Coming to My Senses | Alice Waters- Ultra famous chef Alice Waters pens a memoir about what it was like during the tumultuous 1960's and 1970's, the opening up her passion project of a restaurant, the food counter-culture she was a part of, and how it ended up changing the food world forever. This book is very much about her life, and her life was very much about Chez Panisse, so this one is particularly interesting to read.

The Devil in the Kitchen | Marco Pierre White- White is like the bad boy rocker of the celebrity chef world, and his memoir proves he's worthy of his reputation. He honestly has a great sense of humor, and name drops in the best ways, so this one is extra fun to read. Like most memoirs, it recounts his early years and his rise to fame, but he's so unusual and fascinating, this book is far from ordinary. 

32 Yolks | Eric Ripert- On the lighter end, Ripert focuses on how his tumultuous childhood shaped his love of food, his stint in culinary school, what it was like to work in some seriously world famous restaurants, his various failings and missteps, and more. What sets this memoir apart from the pack is how ridiculously wonderfully he describes food, and how amusing his anecdotes are. That, and the entire book is set before he gets ultra famous, which was refreshing.

foodiebooks_003.jpg
foodiebooks_004.jpg

 

For a taste of what it's like to be in a world class restaurant

Garlic and Sapphires | Ruth Reichl- If you ever wanted to know what life is like for a food critic, pick this up immediately. Reichl excels at describing food, and really brings the reader with her into the highfalutin restaurants she critiques for the New York Times, and the hole in the wall places she frequents for herself. She also makes you keenly aware of all the things that make a great restaurant---and it's not just the food. 

The Sweet Life in Paris | David Lebovitz- Food + Paris...what's not to love? Lebovitz moves to Paris after decades of dreaming about it, and chronicles his culture shock in all it's foodie glory. He's funny and warm, and his adventures around Paris and Parisian culture are just fun. Plus, he is, of course, a world class pastry chef and cookbook author, so the city is especially interesting through his eyes.

The Tummy Trilogy | Calvin Trillin- This was written in the 1970's, but Trillin basically gets paid to traipse around the country trying food everywhere he goes. Dream life, right? He's another author that writes these essays with a lot of warmth and humor as he eats his way across the US. Hardcore foodies will recognize familiar landmark restaurants and pine for the food scenes of decades ago.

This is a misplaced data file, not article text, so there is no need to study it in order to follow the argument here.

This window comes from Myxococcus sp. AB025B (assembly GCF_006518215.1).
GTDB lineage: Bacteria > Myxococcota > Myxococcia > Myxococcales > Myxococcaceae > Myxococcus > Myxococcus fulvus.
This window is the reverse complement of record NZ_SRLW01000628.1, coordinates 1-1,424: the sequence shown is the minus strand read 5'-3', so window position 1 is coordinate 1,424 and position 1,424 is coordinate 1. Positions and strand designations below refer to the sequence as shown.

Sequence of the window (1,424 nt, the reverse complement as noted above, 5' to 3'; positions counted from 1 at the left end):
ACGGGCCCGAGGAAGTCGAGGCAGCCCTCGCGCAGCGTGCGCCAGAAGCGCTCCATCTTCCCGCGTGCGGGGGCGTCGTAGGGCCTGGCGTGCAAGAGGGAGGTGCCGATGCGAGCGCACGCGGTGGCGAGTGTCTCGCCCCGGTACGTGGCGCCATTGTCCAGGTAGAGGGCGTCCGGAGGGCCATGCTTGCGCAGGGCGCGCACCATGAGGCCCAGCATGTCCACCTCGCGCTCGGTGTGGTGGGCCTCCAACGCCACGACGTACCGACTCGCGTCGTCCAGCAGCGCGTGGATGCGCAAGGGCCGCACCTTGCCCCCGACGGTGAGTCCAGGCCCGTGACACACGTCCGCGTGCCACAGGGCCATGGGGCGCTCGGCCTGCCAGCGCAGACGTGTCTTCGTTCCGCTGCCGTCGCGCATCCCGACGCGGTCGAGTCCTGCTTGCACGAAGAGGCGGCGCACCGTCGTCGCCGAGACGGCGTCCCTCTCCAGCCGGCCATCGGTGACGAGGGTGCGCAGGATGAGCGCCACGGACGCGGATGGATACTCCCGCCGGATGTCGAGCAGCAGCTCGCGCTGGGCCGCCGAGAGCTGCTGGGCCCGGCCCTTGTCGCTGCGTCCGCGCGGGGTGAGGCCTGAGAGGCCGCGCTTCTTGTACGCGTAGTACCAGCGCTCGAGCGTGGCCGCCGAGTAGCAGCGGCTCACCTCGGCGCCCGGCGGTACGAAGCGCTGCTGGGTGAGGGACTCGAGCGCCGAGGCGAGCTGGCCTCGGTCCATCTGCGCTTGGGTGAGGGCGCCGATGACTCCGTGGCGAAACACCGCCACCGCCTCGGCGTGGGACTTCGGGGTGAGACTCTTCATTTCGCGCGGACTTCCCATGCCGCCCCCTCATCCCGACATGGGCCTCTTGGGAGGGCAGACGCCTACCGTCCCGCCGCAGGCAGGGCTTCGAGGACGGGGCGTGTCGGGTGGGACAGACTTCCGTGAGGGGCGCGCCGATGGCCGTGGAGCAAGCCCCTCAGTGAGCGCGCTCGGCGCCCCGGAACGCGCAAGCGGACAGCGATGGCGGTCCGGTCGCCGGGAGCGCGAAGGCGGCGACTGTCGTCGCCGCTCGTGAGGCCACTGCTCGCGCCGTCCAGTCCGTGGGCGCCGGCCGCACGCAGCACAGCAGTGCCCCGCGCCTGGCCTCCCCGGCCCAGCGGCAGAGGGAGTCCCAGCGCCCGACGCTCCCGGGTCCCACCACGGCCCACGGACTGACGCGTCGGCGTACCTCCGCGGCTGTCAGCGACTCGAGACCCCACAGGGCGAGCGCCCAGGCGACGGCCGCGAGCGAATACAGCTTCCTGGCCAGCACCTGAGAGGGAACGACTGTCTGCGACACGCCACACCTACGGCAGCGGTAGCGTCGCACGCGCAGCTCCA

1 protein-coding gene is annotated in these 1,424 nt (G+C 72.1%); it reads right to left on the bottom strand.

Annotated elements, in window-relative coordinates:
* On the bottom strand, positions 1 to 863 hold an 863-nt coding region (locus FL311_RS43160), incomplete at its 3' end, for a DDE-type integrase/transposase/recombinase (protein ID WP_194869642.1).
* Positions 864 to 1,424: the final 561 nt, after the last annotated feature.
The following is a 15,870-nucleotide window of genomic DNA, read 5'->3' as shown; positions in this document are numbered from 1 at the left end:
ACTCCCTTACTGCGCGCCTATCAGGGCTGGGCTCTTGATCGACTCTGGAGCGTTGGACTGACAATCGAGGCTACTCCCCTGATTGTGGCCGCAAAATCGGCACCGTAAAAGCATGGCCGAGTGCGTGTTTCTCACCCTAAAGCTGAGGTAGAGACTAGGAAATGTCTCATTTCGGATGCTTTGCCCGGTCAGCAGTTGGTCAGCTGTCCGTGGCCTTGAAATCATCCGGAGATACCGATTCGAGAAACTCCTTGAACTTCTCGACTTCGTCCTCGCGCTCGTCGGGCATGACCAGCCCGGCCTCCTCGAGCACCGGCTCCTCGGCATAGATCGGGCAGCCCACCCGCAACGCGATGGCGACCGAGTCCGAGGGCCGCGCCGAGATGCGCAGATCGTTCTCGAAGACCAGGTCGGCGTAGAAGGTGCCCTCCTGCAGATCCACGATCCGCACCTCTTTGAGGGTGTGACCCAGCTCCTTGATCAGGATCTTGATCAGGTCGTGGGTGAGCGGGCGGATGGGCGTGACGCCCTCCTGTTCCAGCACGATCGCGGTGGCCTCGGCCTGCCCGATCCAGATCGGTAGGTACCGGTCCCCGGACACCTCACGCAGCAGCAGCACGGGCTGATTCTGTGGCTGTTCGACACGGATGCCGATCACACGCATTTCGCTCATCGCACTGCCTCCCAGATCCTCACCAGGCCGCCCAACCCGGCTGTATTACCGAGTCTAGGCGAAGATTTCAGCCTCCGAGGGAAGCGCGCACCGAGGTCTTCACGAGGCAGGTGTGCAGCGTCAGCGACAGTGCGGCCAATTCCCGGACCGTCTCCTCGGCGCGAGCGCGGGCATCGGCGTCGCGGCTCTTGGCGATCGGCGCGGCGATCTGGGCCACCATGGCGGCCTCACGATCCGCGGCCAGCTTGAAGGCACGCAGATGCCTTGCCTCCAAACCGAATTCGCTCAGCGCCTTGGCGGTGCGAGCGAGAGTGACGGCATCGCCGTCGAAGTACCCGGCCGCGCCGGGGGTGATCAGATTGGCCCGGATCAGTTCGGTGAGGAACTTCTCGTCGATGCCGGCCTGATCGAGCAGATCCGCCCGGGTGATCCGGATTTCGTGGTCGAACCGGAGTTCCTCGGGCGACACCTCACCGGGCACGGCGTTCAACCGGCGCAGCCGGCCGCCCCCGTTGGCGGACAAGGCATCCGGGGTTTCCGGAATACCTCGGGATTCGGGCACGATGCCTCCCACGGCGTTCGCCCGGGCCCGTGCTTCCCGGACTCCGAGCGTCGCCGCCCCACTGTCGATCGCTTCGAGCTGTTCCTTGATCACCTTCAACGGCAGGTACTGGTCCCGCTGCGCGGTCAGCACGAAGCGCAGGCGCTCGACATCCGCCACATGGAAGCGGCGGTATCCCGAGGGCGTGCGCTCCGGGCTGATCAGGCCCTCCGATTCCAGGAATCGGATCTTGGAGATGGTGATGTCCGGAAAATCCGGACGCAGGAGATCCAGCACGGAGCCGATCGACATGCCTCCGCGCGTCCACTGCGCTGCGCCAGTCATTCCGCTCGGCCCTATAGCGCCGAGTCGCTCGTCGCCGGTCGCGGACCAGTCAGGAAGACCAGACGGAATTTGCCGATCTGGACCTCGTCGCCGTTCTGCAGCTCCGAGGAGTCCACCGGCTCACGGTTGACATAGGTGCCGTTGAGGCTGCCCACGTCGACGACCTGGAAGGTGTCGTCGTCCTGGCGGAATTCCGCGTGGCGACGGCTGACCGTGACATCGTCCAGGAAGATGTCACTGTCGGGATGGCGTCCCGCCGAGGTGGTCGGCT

_RKR8877.jpg

If the sommelier is your favorite person in a restaurant

Cork Dork | Bianca Bosker- I loveeeeeed this book about wine. Instead of being stuffy and pretentious, Bosker is ridiculously relatable as she takes a deep dive into the world of wine and the people who live for it. I learned so much, not only about how to taste and appreciate wine, but about the real culture in that world underneath it's prim exterior. I mean, at one point she is at a high class wine event that devolves into popping thousands of dollars of booze and group singalongs of drinking songs. It's seriously great. 

 

For inspiration in your own kitchen

My Kitchen Year | Ruth Reichl- This cookbook is half recipes, half memoir, largely about the impact of food on Reichl's life the year following the demise of Gourmet, the food magazine she headed for many years. A good mix of accessible and aspirational, she makes you want to pay attention to and connect more fully with food in your everyday life without being intimidating. She also does a wonderful job of capturing the seasons and cooking seasonally, if you've been (like me) trying to get better at that. Bonus: we did a dinner party for this book!

Here Let Us Feast | M.F.K. Fisher- This was recently reprinted by Counterpoint Press who kindly gifted us a review copy and it's basically a giant toast to the pleasures of food. Fisher is the grandmother of food writing, and this is a collection of  lighthearted essays that capture a wide variety of food writing. In it, she references and takes excerpts from books, famous chefs of times long past, movie stars, ancient writings, Shakespeare, and more.. Read this is you just plain want to get excited about food.